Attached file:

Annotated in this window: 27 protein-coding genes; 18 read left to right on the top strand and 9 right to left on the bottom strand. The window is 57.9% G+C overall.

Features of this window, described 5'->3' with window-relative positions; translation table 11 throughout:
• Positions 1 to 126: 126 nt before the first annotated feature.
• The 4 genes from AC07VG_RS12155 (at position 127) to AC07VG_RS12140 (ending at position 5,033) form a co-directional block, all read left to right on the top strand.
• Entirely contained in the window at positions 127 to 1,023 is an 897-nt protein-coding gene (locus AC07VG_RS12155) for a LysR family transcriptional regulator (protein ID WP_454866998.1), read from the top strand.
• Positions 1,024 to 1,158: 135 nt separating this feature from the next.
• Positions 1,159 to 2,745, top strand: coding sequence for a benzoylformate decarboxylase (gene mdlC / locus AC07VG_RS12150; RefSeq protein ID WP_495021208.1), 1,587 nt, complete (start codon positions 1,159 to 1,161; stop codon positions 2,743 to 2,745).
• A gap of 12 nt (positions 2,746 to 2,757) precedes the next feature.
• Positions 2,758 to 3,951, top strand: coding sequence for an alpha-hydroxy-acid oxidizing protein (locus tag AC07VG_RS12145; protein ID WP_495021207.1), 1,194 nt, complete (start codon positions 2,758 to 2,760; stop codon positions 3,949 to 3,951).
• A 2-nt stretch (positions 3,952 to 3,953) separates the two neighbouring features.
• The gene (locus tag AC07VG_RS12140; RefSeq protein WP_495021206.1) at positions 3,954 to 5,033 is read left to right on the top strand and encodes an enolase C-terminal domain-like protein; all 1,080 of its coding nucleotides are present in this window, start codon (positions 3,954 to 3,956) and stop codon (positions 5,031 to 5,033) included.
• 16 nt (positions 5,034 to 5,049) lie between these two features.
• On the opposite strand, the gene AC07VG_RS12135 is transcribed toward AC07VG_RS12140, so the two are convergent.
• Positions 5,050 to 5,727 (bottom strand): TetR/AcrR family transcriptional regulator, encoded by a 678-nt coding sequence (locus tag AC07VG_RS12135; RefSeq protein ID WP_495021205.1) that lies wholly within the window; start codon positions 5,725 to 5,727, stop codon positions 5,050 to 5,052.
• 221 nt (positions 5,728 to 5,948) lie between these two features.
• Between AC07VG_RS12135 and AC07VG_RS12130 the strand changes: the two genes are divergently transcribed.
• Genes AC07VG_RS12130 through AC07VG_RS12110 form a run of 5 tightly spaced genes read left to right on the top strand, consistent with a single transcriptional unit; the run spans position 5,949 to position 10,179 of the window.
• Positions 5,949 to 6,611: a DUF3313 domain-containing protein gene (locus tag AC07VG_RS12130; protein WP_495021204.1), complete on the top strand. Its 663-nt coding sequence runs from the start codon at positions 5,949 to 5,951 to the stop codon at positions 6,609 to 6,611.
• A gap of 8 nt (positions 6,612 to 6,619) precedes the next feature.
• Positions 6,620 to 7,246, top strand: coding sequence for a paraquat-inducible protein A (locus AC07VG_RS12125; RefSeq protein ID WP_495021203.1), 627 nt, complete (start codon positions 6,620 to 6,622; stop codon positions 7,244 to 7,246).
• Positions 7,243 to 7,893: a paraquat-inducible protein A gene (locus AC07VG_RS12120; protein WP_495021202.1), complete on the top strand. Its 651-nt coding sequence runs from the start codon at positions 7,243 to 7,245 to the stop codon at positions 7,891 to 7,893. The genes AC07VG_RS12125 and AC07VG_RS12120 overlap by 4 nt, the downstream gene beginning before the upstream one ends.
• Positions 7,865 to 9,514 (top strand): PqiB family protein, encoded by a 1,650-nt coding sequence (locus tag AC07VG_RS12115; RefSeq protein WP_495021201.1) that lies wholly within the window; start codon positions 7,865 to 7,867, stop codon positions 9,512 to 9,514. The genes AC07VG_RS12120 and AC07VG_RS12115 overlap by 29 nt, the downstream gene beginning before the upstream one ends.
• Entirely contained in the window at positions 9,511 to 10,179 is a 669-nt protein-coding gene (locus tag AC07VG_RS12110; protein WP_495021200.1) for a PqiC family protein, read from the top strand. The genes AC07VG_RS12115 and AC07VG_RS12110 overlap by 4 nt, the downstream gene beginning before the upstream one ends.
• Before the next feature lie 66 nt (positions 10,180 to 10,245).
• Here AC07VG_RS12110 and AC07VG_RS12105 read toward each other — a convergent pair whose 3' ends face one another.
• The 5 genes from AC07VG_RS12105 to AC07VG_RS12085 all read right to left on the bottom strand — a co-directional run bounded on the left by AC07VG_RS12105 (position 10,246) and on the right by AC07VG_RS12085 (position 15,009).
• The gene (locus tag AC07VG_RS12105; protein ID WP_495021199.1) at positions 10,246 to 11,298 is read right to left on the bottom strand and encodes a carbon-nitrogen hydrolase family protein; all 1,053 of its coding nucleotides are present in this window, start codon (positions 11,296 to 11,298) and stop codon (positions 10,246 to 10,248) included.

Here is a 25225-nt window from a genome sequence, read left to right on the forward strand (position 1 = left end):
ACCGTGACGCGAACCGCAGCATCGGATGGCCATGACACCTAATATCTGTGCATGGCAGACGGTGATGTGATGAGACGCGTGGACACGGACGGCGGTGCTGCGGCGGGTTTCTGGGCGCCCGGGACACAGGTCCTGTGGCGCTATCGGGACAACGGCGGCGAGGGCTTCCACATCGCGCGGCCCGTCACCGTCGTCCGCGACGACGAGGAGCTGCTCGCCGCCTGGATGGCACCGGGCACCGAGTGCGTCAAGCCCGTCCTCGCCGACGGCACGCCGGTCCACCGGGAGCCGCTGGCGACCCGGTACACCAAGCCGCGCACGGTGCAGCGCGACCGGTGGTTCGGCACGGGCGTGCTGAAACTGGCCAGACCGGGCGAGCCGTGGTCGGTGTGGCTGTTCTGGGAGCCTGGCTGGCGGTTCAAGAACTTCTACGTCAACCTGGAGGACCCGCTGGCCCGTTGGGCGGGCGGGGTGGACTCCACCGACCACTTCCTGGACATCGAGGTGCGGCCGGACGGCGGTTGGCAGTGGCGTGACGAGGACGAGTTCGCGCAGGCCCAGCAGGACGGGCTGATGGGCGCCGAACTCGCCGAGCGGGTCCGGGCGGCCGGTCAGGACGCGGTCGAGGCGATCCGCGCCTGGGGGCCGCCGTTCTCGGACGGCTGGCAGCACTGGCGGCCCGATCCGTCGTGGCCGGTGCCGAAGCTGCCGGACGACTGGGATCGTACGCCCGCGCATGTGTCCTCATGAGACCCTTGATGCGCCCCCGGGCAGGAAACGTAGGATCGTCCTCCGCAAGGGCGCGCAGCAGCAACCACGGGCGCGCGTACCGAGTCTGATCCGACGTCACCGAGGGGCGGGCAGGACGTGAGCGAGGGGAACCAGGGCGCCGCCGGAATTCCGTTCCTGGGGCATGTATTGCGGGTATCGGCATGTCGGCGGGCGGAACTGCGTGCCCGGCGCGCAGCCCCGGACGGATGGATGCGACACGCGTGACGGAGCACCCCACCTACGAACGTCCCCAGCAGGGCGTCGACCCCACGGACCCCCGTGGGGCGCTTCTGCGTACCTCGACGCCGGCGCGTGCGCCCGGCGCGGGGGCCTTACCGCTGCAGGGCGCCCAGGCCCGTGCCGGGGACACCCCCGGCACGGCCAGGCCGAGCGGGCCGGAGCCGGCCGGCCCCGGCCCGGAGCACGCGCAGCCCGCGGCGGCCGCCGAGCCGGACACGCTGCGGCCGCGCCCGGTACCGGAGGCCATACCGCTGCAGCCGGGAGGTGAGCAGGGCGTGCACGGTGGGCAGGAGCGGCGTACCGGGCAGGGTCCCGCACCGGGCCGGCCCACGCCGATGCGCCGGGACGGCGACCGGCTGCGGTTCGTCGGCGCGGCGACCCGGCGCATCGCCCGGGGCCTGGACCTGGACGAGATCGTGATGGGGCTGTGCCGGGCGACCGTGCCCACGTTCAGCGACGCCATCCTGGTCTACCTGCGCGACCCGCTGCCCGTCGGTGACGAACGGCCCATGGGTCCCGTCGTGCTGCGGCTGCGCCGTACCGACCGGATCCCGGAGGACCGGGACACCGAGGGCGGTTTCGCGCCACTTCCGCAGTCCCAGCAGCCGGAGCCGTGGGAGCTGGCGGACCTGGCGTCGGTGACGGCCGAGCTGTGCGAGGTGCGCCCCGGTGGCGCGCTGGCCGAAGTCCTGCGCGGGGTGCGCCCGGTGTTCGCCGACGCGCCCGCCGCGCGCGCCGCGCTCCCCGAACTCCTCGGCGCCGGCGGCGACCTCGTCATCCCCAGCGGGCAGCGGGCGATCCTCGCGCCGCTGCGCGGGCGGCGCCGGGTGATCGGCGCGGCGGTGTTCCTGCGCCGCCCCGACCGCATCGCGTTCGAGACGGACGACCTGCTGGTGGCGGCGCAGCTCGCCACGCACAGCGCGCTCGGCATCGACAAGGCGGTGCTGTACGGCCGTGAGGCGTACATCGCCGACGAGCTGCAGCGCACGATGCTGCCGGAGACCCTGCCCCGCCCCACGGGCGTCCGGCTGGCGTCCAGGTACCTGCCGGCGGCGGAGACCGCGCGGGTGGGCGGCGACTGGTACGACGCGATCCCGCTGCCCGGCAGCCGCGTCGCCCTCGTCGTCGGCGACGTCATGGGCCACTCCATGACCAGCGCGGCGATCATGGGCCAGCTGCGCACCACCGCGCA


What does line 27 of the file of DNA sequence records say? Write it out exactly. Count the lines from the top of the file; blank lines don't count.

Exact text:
• The gene (locus tag AC07VG_RS12105; protein ID WP_495021199.1) at positions 10,246 to 11,298 is read right to left on the bottom strand and encodes a carbon-nitrogen hydrolase family protein; all 1,053 of its coding nucleotides are present in this window, start codon (positions 11,296 to 11,298) and stop codon (positions 10,246 to 10,248) included.